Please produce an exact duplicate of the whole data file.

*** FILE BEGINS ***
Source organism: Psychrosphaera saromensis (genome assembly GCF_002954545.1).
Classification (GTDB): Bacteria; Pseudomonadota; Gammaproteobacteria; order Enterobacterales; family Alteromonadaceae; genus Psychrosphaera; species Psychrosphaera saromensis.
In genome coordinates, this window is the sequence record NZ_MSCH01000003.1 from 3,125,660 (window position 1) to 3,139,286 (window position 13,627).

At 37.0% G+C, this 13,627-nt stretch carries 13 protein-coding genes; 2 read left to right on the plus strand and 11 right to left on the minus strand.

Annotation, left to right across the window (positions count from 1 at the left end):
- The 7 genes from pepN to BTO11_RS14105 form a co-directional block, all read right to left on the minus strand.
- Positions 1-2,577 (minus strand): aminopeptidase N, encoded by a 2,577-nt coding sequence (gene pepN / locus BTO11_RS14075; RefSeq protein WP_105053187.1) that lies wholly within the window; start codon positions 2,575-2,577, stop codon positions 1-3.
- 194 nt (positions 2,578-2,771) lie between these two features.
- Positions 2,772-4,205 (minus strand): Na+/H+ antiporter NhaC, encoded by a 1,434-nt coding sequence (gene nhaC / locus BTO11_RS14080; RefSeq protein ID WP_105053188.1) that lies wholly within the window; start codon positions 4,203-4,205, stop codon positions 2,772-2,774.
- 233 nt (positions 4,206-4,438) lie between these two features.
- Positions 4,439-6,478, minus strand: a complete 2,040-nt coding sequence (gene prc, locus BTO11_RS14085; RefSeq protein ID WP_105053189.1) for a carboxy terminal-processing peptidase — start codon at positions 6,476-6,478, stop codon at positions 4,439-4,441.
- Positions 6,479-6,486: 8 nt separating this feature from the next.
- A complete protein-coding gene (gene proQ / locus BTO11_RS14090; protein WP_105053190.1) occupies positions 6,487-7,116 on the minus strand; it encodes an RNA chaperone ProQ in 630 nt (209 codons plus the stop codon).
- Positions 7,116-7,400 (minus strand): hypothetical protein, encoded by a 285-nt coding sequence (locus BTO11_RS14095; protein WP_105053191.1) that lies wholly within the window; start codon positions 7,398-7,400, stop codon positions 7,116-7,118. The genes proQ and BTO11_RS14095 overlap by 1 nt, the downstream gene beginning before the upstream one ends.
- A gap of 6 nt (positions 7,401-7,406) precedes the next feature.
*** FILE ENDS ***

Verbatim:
Source organism: Psychrosphaera saromensis (genome assembly GCF_002954545.1).
Classification (GTDB): Bacteria; Pseudomonadota; Gammaproteobacteria; order Enterobacterales; family Alteromonadaceae; genus Psychrosphaera; species Psychrosphaera saromensis.
In genome coordinates, this window is the sequence record NZ_MSCH01000003.1 from 3,125,660 (window position 1) to 3,139,286 (window position 13,627).

At 37.0% G+C, this 13,627-nt stretch carries 13 protein-coding genes; 2 read left to right on the plus strand and 11 right to left on the minus strand.

Annotation, left to right across the window (positions count from 1 at the left end):
- The 7 genes from pepN to BTO11_RS14105 form a co-directional block, all read right to left on the minus strand.
- Positions 1-2,577 (minus strand): aminopeptidase N, encoded by a 2,577-nt coding sequence (gene pepN / locus BTO11_RS14075; RefSeq protein WP_105053187.1) that lies wholly within the window; start codon positions 2,575-2,577, stop codon positions 1-3.
- 194 nt (positions 2,578-2,771) lie between these two features.
- Positions 2,772-4,205 (minus strand): Na+/H+ antiporter NhaC, encoded by a 1,434-nt coding sequence (gene nhaC / locus BTO11_RS14080; RefSeq protein ID WP_105053188.1) that lies wholly within the window; start codon positions 4,203-4,205, stop codon positions 2,772-2,774.
- 233 nt (positions 4,206-4,438) lie between these two features.
- Positions 4,439-6,478, minus strand: a complete 2,040-nt coding sequence (gene prc, locus BTO11_RS14085; RefSeq protein ID WP_105053189.1) for a carboxy terminal-processing peptidase — start codon at positions 6,476-6,478, stop codon at positions 4,439-4,441.
- Positions 6,479-6,486: 8 nt separating this feature from the next.
- A complete protein-coding gene (gene proQ / locus BTO11_RS14090; protein WP_105053190.1) occupies positions 6,487-7,116 on the minus strand; it encodes an RNA chaperone ProQ in 630 nt (209 codons plus the stop codon).
- Positions 7,116-7,400 (minus strand): hypothetical protein, encoded by a 285-nt coding sequence (locus BTO11_RS14095; protein WP_105053191.1) that lies wholly within the window; start codon positions 7,398-7,400, stop codon positions 7,116-7,118. The genes proQ and BTO11_RS14095 overlap by 1 nt, the downstream gene beginning before the upstream one ends.
- A gap of 6 nt (positions 7,401-7,406) precedes the next feature.